Talk That Talk

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Frontdesk by David Waggoner

Talk That Talk

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Since the beginning of the epidemic—as it was first reported by The New York Times on July 3, 1981—the amount of ink (as well as electronic ink) about HIV and AIDS has wildly fluctuated. When Rock Hudson disclosed his HIV status, condoms were discussed for the first time around the dinner table of millions of Americans; when Magic Johnson came out as HIV-positive, testing skyrocketed, and AIDS awareness was driven home to both the suburbs and the sports arenas. And then there was a deafening silence.

It was as if AIDS had all but disappeared, or it became a “problem” only in Africa and Asia, according to the media. But guess what? The number of people now living with an end-stage form of AIDS in the developing world has gone down for the first time. Why? Nearly one out of three persons living with the virus in Africa is taking at least one form of antiretroviral therapy. And those that were near death are now thriving. In South Asia the figure is one in four. Hardly 100 percent, or universal access, but certainly a vast improvement over the situation just three years ago. For all the good news abroad there are some sobering statistics right here at home. Less than fifty percent of Americans living with HIV see their docs on a regular basis. Ironically, the percentage of people in HIV care in the United States is lower than in some so-called emerging countries like Brazil. America has the most expensive healthcare system in the world; but also one of the least efficient. Partly it’s due to the fact that not everyone who is HIV-positive in this country knows their status. The fact is that living with HIV isn’t easy; even with the newer drugs—which require less complicated dosing—disparities in healthcare delivery still occur.

But let’s not complain too much. Let’s go back a decade or two. One particularly bad year was 1994, just a few short years before the advent of protease inhibitors. I remember reading more AIDS-related obituaries that year than any year before—many friends in their forties and fifties, the first generation of AIDS, were finally succumbing to AIDS-related opportunistic infections. These days, those who are long-term survivors over fifty are those who benefited from the first round of protease inhibitors, and they are still alive today due to even newer classes of AIDS drugs. In this issue, Larry Buhl investigates the latest on HIV and aging; first he uncovers services and support available (or not) to those over fifty and positive, and then he delves into the specific health challenges for those facing their golden years. And they can be golden. As he suggests, it’s never too late to thrive.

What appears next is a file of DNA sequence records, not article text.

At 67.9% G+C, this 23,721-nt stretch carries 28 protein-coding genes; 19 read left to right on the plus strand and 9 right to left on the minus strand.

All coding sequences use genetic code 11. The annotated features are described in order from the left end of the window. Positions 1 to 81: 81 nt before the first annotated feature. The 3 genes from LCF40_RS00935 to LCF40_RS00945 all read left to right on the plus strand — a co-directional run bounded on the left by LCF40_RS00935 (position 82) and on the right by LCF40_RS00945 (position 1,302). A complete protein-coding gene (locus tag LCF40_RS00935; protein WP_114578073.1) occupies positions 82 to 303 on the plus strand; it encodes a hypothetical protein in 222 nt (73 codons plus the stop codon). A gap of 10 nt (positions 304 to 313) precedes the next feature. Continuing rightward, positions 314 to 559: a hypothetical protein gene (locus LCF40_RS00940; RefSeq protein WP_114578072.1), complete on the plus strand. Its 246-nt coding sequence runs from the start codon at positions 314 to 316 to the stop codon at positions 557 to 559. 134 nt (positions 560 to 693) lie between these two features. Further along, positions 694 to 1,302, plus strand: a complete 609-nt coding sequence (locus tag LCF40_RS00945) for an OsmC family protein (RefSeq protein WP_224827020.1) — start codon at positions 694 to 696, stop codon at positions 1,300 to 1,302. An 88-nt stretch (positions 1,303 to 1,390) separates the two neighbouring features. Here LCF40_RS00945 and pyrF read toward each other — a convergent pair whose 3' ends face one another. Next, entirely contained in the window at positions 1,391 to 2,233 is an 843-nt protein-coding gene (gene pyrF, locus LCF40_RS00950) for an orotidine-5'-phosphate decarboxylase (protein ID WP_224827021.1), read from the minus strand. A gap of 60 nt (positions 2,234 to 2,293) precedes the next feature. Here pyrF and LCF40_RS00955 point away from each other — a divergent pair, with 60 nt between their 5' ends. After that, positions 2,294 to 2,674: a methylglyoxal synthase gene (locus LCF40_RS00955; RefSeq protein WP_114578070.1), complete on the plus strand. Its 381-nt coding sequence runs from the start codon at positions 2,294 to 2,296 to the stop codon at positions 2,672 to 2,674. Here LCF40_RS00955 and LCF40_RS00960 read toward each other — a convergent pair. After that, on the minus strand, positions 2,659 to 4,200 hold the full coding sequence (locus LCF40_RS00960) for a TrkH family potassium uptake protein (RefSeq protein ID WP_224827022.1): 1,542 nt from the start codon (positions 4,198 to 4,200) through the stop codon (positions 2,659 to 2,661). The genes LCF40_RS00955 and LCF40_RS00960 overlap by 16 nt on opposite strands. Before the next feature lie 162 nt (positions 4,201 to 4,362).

Also, in this issue, the cover story with actor and author Hill Harper proves it’s never too late to thrive for anyone, in any circumstance. Whether he is writing about AIDS advocacy or fighting for social justice, Harper believes in the power of positive thinking as an essential part of activism.

Speaking of the power of the written word, America’s leading activist of AIDS journalism, Patricia Nell Warren, contributes her final Left Field piece for the magazine after a tenure of fourteen years. Over the years “Patch,” as she is known to the A&U staff, has explored government corruption, drug pricing, and religious ideology, to name a few issues. We will sorely miss her unfettered voice in an age of media constraint. PNW is never afraid to swim against the currents of mainstream AIDS media. She will continue to write, and surely she will be one of the journalists to report on the end of AIDS, when that time comes.

From villages in Botswana to Greenwich Village in New York, we are working toward that end. HIV is no longer out of control. Breakthrough medicines are keeping the virus undetectable. Poor countries and rich countries alike are sharing in the wealth of knowledge, treatment options, and continuing care that is required to reverse the devastation caused by AIDS. First there were doctors without borders; now, increasingly, there are patients without serious disease.

As Hill Harper tells us, “Awareness is very important in this epidemic. We need to talk about it…because it saves lives.”